C.J. Wilson blames erratic inning on slippery baseballs, accuses Rangers of tomfoolery


Angels left-hander C.J. Wilson was exceptionally wild in the third inning last night against the Rangers at the Ballpark in Arlington, walking one batter while hitting two others and throwing three wild pitches. When asked after the game about what caused the erratic frame, Wilson indicated to the Orange County Register that he thought his former team purposely gave him bad baseballs.

“One out of every four was rubbed, and three of every four was basically brand new. The balls were kind of squirting around. A couple balls got away. If you’re a lefty and you hit a lefty with a slider, that’s obviously not what you are trying to do right there.”

Are you going to call it a coincidence? It’s not a coincidence. Let’s be honest.

Quite a claim. While Wilson believes the Rangers were up to some funny business, he should take it up with the umpiring crew if he has an issue with the baseballs. As Todd Wilis of ESPNDallas.com points out, an umpires room attendant typically rubs down the baseballs, but it’s the duty of the crew chief to make sure that they are ready to go.

Wilson actually ended up making it through six innings last night while giving up three runs. The Rangers went on to win the game 5-3.

Henderson Alvarez signs with Tigres de Quintana Roo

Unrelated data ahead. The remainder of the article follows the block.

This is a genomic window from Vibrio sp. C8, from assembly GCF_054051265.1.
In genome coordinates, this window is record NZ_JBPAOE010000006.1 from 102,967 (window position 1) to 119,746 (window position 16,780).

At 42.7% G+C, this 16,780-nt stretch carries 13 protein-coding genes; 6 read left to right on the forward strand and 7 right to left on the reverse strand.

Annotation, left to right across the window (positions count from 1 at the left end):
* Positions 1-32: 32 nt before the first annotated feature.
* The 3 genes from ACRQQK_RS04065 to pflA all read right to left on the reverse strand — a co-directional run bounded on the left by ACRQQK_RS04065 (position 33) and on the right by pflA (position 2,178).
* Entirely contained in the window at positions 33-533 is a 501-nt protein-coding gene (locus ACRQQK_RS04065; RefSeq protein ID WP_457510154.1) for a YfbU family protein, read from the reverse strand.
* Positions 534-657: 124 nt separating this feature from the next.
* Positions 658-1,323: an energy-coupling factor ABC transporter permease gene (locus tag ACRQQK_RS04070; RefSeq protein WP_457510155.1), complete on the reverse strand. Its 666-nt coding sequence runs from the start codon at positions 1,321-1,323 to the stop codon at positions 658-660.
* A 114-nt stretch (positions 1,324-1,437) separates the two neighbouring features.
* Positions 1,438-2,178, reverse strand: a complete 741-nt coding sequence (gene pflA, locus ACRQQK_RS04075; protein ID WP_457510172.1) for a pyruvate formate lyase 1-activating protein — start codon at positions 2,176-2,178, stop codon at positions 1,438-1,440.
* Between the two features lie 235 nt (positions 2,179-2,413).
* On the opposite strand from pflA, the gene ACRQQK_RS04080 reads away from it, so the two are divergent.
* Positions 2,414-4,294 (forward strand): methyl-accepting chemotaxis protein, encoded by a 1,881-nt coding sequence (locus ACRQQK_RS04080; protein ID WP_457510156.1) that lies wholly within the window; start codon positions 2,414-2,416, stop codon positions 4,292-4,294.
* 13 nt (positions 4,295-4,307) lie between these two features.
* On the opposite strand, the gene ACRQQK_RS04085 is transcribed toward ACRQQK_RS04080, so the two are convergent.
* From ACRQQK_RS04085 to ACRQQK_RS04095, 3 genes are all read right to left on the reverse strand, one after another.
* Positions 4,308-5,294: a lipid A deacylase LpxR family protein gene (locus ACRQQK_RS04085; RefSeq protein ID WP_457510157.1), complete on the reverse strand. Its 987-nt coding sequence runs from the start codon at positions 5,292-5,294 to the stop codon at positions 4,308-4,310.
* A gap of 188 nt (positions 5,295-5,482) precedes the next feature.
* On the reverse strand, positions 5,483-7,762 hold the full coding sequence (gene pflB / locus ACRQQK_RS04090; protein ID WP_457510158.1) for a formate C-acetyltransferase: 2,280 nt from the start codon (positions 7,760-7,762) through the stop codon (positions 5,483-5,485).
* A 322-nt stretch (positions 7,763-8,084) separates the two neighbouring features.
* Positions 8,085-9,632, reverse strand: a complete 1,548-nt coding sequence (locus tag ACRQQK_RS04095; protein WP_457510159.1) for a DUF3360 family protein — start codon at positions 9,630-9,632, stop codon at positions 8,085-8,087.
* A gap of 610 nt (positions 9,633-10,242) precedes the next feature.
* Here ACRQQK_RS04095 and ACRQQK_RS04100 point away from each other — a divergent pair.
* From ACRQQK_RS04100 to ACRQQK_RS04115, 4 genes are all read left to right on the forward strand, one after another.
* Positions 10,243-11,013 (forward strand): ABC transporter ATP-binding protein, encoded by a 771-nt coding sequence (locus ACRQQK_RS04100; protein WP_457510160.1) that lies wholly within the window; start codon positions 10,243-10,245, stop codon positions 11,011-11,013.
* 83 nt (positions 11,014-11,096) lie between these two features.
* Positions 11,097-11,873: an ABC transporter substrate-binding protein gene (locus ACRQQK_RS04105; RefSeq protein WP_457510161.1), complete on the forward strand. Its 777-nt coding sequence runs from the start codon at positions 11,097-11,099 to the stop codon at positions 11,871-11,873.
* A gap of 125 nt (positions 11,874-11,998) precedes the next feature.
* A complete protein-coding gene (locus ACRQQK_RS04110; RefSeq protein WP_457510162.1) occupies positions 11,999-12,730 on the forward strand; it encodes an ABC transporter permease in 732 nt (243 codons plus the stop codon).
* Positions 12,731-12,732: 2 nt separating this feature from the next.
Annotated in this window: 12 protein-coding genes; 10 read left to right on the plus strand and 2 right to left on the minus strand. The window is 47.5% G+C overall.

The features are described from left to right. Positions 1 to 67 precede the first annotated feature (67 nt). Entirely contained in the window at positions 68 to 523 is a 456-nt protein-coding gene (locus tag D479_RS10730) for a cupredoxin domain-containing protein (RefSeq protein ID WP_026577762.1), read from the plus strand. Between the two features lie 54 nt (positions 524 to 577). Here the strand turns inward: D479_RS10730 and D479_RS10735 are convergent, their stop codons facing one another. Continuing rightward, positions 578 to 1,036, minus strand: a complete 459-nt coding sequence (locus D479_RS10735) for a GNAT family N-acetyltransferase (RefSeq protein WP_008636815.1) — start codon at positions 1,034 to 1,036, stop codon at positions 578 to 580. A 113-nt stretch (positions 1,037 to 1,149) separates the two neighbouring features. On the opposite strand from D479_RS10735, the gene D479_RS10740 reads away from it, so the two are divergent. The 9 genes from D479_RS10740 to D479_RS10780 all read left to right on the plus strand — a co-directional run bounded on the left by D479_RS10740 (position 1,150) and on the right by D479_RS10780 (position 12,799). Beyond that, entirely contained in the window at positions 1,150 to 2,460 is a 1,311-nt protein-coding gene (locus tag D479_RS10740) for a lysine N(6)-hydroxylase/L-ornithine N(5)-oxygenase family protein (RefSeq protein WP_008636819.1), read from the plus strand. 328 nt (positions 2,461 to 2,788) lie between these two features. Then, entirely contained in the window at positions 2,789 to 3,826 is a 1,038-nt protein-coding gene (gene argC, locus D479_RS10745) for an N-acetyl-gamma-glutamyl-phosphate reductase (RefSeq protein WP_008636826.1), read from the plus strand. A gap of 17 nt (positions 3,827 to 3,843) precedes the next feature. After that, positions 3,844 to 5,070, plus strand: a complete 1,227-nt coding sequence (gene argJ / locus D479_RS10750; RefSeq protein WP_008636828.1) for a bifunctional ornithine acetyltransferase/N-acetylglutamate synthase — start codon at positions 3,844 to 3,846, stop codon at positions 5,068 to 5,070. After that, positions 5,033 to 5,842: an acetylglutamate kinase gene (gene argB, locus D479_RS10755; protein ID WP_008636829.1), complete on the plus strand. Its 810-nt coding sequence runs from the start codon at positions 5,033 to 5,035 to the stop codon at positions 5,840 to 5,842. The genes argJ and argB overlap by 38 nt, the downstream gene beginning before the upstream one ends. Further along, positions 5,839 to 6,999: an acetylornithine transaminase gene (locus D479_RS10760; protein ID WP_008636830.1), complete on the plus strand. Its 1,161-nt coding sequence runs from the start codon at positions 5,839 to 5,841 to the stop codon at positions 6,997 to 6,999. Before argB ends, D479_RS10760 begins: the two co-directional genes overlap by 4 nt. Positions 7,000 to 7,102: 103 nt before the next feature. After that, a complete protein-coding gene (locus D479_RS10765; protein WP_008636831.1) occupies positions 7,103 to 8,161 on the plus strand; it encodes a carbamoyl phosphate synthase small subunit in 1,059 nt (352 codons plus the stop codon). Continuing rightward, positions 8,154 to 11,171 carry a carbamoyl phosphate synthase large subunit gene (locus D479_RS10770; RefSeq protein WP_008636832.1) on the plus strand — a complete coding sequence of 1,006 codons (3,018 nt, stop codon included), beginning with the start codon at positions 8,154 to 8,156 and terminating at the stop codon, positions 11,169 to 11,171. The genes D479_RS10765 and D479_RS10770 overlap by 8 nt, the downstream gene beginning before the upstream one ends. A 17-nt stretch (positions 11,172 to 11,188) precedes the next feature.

Getty Images

Free agent right-hander Henderson Alvarez signed a deal with the Tigres de Quintana Roo of the Mexican Baseball League earlier this week, FanRag Sports’ Jon Heyman reported Friday. The righty wasn’t necessarily too fringey a player to hack it in the big leagues, but there were no MLB takers in attendance during his showcase in Venezuela last month and he clearly felt it best to try his luck elsewhere.

The 27-year-old’s last major league gig came with the Phillies, for whom he delivered a 4.30 ERA, 6.8 BB/9 and 3.7 SO/9 over 14 2/3 innings in 2017. While he’s not too far removed from his first and only All-Star bid in 2014, he was besieged by shoulder issues in 2015 and 2016 and underwent season-ending surgeries as a result.

That added injury risk, coupled with the fact that he hasn’t pitched more than 22 innings in a single season since 2014, may have been too much for major league teams to take on this spring. Assuming he steers clear of further injuries, however, a return to the majors may not be entirely out of the question in years to come.